ASB Bank has revised its 2022/23 milk price forecast from $9.20 to $10.00 per kg of milksolids, which would be the first double-digit milk price on record if it comes to pass.
The bank's view is based on "woeful" global dairy supply and its "dramatically adjusted" view of the New Zealand dollar.
The upgraded forecast follows a lacklustre Global Dairy Trade auction overnight, which saw prices dip by 1.3 per cent.
Whole milk powder — which has the biggest influence on Fonterra's farmgate milk price — fell by 0.6 per cent to an average US$4125 a tonne.
ASB said dairy prices had underperformed the futures market at the latest dairy auction, "but it's not a biggie and we are focusing on the fundamentals".
Fonterra's opening forecast farmgate milk price for the 2022/23 season is $8.25-$9.75 per kg, with a midpoint of $9.00 per kg.
"Despite mounting headwinds circling the global economy, dairy demand continues to hold up well and prove relatively inelastic," ASB said.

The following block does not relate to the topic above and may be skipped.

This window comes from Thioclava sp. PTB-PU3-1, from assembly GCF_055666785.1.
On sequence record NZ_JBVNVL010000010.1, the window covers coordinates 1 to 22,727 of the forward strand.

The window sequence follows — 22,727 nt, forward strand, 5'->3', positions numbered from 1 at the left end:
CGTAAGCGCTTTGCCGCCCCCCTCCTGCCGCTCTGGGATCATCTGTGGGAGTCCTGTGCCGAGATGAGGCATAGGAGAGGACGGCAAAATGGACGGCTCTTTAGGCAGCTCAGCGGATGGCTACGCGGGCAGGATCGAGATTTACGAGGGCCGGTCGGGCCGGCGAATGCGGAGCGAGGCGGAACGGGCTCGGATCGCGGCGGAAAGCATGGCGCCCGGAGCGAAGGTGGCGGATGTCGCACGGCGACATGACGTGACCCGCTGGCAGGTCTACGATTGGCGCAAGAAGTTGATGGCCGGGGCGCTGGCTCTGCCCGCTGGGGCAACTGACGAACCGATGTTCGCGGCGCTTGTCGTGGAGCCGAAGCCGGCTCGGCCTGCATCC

"Buyers appear to be lifting their purchasing, but with North Asia still below where it usually is at this time of year in terms of market share, there is more room for growth.
"With global dairy supply still extremely tight and production showing little momentum, securing product is still a priority for most buyers and the contract curve remains nice and stable."
Weather conditions were looking positive for the New Zealand season, which got underway this month.
The bank highlighted the weakness of the New Zealand dollar, which gives exporters a boost.
"A fresh bout of risk aversion among investors and aggressive moves by the Federal Reserve to boost US interest rates have helped snuff out any tentative lift in NZD/USD."
ASB said Fonterra would have done something like 60-70 per cent of its hedging for the season but, with the NZD dramatically underperforming impact on its effective exchange rate for the season will be significant.
"We think a $10 per kgMS farmgate milk price could well be on the cards.
"It may seem odd to boost our forecast after an auction where prices have underperformed, but it's our view on the fundamentals (and more significantly the change in our expectations for the season's effective exchange rate) that really matters" ASB said.